The natural fire regime of longleaf pine forests on Citrus Tract is surface fire at 2- to 8-year intervals, fueled primarily by pine needles, oak leaves, and perennial bunchgrasses including threeawns (Aristida spp.) and pineywoods dropseed (Sporobolus junceus). Lightning-ignited fires were most common during the spring and summer thunderstorm season [57].

The Florida Division of Forestry conducts regular prescribed burning on the Citrus Tract for forest and game management. The area in which study plots were located was last burned 4 years prior to study initiation [58]. Just before this study's prescribed burn, mean moisture contents of live and dead fuels were similar on invaded and uninvaded plots (46.2% ±10.7 and 42.3% ± 12.3, respectively). Mean heat of combustion was slightly higher for native grasses (18.40 kJ/g ± 0.20) compared to cogon grass (18.77 kJ/g ± 0.22). Prescribed fires were conducted early in the growing season (March and April) and ignited in mid-morning as backing fires. Midway through burning, wind shifts caused the 3rd and 4th fires to head. Treatment plot sizes and weather parameters were [58]:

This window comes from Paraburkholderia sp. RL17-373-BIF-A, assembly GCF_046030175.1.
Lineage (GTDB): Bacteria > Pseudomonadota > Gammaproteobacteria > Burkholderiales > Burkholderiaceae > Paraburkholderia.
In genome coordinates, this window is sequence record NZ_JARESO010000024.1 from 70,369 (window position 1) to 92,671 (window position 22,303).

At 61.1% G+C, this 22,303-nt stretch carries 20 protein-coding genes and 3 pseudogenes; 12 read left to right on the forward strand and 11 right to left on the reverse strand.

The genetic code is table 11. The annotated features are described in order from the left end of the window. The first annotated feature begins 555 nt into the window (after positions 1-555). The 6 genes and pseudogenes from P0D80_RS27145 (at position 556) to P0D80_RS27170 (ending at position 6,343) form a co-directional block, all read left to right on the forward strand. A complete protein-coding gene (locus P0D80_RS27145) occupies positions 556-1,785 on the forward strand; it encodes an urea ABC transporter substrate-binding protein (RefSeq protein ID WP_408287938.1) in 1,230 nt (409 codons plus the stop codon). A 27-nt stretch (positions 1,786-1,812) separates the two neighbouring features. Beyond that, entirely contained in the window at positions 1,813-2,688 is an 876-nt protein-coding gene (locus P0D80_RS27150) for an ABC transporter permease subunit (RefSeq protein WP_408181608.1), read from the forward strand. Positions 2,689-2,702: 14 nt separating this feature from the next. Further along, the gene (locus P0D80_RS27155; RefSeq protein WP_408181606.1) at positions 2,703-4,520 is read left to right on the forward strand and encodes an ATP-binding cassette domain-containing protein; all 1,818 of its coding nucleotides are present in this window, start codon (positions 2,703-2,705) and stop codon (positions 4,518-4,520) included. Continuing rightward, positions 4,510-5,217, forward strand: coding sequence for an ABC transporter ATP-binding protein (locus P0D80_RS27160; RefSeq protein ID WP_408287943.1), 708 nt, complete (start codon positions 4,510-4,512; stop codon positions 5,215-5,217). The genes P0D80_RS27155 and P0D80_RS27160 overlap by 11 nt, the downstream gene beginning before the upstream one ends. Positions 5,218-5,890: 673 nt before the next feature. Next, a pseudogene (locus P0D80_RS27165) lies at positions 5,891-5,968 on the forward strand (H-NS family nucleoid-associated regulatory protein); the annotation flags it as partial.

Site Plot size
Season Fire type Wind speed
Relative humidity
Ambient temperature
1 35 x 130 April 1995 backing 8 32 25
2 35 x 145 April 1995 backing 13 56-68 29
3 35 x 40 April 1995 backing/head 16 44-56 24
4 35 x 35 March 1996 backing/head 8 63 22

Prefire fine fuel load was significantly less on native sandhill sites compared to cogon grass sites (P=0.04). From 0 to 0.49 m in height, fine fuel mass did not differ between uninvaded and cogon grass-invaded sites; however, fine mass of fine fuels from 0.50 to 1.50 m was higher (P<0.01) on cogon grass sites [57]. Prefire fuel loads at 3 heights were [58]:

Aboveground height (m)

Fine fuel biomass (g/m²)

Invaded Uninvaded
0 - 0.49 800 630
0.50 - 0.99 275 75
1.00 - 1.50 25 ----

Mean heat of combustion was slightly higher for native fuels (P<0.01). Instantaneous maximum fire temperature at 3 heights was measured with temperature-indicating paints on steel poles. There was a significant difference (P<0.05) in mean maximum temperature between prescribed fires in cogon grass (260.9 ± 13.7 °C) and native sandhill (218.3 ± 14.5 °C) sites [57]. Fuel load ratios and fire temperatures by height were [58]:

Aboveground fuel height Fuel biomass ratio
Maximum temperature
( °C)
Invaded Uninvaded
ground level ---- 275 250
0.5 m 4.5:1 245 195
1.5 m 6:1 250 175

Fire rate of spread was similar on invaded and uninvaded plots (P=0.75). Fireline intensity was also similar on invaded vs. uninvaded plots (P=0.22) [58]:

Site Fire type Rate of spread (m/s) Intensity (kW/m)
Invaded Uninvaded Invaded Uninvaded
1 backing 0.0185 0.0235  395.95  341.41
2 backing 0.0208 0.0195  445.18  283.30
3 head 0.1300 0.1300 2782.37 1888.64
4 head 0.1458 0.0280 3120.54  406.78